Wednesday, 8 September 2010

Vince Cable's "Science, Research and Innovation" Speech

Apologies about politicising this blog, but what happens to investment in science in the UK will eventually impact on the lives of people with MS and their families. The only way to limit the impact of this devastating disease is through scientific research. The unmet need in MS is massive:

1. We have yet to optimise disease-modifying therapies. Is expecting a cure too much?
2. What about restorative therapies?
3. Symptomatic MS therapies are dismal; too many side effects and limited or suboptimal efficacy.
4. What about prevention? Preventative strategies are just beginning to emerge as potential option.

Without investment in research how are we going to address these needs?

You may find Vince Cable's speech interesting.

Click here for his speech

5 comments:

  1. when I read your comment I realised how little has actually been achieved for MS sufferers given that research into the disease has been going on for over 50 years. I'm sure researchers would love to lots more funding, but MS sufferers want effective treatments now.

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  2. The trouble with MS research is that there seems to be no connection with the amount of money spent and the results achieved. Millions have been spent on some initiatives e.g. US MS Society's Promise 2010 - the fund raising always promises huge advances in treatments etc but they never materialise. With investment (too date) very little has really happened e.g. no treatment for people with progressive MS at all. The question shouldn't be why there isn't more funding, but why so little has been achieved with the huge investments already made.

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  3. I agree with some of the earlier posts on this issue. My wife has had this disease for c.20 years and I've lost count of the tiems her neuro has said that good things (treatments are just round the corner). There are three players in this sage all with different requirements:

    (1) MS patients who want to get better (or at least not to get worse). Even a cure.

    (2) Drugs companies who's purpose is to generate income / make profit for their shareholders. Getting patients on long term expensive patially effective treatments (e.g. interferons) meet this aim - the ls thting they want is a cure.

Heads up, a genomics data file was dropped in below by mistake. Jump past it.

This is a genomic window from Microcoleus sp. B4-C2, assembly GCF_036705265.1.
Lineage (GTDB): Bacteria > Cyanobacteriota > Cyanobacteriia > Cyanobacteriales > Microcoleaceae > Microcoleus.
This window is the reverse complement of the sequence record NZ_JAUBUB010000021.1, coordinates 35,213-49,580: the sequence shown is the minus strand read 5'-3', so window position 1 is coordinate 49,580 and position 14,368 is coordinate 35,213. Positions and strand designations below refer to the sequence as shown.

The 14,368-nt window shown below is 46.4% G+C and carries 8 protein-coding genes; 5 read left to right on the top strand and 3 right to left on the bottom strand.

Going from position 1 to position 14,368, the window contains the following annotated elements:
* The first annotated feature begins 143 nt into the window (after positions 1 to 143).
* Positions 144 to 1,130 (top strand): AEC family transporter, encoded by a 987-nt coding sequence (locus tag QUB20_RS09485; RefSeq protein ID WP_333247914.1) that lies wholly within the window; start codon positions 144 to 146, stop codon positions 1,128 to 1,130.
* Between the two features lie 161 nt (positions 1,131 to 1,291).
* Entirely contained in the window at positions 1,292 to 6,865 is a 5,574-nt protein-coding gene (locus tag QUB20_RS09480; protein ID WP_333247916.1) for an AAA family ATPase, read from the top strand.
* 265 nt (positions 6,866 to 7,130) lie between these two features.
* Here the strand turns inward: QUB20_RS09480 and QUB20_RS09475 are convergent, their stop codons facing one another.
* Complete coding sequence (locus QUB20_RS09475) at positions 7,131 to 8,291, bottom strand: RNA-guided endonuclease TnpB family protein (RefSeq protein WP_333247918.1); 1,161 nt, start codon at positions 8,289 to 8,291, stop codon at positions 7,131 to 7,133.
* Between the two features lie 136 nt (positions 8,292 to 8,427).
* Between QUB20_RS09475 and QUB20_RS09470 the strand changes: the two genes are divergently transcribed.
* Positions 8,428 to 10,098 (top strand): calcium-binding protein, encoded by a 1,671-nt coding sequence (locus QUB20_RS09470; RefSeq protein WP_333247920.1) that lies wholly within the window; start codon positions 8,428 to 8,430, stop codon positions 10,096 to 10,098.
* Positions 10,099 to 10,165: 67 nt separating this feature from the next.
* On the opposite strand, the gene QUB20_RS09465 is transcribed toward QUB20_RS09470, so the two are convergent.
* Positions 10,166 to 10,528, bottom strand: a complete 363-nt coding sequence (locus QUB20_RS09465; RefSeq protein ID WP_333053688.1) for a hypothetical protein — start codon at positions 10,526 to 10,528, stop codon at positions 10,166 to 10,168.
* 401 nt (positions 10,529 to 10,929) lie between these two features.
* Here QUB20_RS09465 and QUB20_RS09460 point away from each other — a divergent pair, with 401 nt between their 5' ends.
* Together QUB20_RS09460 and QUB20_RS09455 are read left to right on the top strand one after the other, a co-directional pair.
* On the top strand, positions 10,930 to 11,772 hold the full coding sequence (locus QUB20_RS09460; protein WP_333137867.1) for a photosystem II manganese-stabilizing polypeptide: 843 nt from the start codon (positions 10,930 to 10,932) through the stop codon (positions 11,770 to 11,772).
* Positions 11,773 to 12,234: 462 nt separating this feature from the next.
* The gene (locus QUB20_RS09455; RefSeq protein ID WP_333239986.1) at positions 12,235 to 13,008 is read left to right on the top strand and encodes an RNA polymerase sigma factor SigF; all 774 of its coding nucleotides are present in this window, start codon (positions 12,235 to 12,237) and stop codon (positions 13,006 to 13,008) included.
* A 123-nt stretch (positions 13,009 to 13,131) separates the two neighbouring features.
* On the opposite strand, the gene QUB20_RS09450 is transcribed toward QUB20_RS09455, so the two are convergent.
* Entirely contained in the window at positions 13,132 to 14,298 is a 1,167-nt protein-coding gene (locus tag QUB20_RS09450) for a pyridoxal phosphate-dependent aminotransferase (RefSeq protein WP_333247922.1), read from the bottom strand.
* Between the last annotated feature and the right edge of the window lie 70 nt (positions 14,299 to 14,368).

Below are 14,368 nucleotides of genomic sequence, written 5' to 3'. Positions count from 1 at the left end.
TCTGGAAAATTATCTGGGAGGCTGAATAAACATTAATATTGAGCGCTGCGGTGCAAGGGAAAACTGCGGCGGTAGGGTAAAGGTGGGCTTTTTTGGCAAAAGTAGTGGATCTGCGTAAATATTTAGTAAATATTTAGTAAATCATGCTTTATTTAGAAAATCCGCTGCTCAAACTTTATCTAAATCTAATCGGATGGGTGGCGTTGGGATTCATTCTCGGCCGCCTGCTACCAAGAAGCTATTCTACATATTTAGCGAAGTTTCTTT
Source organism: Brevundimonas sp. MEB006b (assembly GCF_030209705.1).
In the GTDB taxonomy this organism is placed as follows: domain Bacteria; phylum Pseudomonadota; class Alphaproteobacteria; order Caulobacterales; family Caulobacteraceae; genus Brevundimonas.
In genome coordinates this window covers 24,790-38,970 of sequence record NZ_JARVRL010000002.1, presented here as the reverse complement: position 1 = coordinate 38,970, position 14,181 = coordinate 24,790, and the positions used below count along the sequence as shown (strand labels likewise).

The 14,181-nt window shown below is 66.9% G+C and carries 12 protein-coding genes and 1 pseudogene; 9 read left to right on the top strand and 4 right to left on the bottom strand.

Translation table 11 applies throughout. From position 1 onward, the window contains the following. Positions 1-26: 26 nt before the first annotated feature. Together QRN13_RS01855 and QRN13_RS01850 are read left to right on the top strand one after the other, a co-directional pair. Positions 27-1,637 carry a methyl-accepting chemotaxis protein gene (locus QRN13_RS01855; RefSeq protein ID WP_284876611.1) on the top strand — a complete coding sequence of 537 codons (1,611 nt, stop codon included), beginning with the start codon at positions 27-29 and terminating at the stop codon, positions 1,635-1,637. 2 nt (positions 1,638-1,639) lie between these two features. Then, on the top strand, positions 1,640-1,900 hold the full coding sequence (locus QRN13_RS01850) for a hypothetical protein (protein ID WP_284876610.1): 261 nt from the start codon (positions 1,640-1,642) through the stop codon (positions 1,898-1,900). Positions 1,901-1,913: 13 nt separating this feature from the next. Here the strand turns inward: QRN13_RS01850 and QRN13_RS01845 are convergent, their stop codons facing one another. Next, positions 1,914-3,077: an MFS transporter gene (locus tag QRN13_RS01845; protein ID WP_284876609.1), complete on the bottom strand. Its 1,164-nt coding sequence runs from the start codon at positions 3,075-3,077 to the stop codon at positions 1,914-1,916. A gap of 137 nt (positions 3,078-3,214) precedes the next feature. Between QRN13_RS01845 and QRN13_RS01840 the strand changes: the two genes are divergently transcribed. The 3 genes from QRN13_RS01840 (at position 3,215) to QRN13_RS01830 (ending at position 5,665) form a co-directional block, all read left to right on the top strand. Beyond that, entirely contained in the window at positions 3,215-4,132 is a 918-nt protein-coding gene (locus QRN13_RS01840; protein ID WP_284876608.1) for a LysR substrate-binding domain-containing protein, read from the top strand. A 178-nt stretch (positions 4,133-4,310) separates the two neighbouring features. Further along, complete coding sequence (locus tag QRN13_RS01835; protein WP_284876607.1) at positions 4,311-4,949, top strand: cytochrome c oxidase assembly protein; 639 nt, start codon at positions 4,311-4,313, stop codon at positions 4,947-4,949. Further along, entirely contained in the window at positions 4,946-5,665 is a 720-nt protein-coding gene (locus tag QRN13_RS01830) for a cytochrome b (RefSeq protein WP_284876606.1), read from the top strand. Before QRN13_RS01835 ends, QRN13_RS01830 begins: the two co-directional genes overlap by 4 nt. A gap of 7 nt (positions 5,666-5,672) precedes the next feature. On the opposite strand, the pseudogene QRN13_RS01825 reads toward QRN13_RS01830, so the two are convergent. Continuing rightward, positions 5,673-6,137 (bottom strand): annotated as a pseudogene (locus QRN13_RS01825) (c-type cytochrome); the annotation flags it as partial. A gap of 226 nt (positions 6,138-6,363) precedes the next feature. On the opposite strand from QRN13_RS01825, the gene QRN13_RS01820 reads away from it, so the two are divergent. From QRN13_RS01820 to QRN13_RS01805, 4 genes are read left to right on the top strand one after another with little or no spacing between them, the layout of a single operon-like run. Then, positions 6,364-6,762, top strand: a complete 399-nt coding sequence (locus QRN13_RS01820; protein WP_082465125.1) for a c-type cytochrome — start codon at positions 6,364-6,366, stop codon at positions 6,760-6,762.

(3) Academics and researchers who are judged on the number of peer reviewed articles or presentations at international conferences. They often rely on funding from the drugs companies so are not going to bite the hand that feeds them. And this is a career - many MS academics / researchers have been researching MS for 20+ years.

    Until this tension can be solved, it won't matter how much research funding is thrown at MS.

    I work in an industry and innovation is rewarded. I'd link future MS research funding to results e.g. produce a repair treatment to get people with MS out of wheelchairs. If the research fails to deliver then the funding is reclaimed. Too many MS research projects have been funded and all they have doen is get the researcher their PhD.

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  4. Prof G,

    As someone with MS I know the unmet need is massive. It's a pity that the reseachers can't focus on one aspect e.g. progression and solve it (as quickly as possible). There is so much different MS research going that the money is spread too thinly across the different research areas. Research is the hope and must be funded but the neurological research never seems to make the breakthroughs seen in the cancer field (I know you'll say its because they are better funded). Some good breakthrough (i.e how to stop nero-degeneration) would be the catalyst for attracting more investment.

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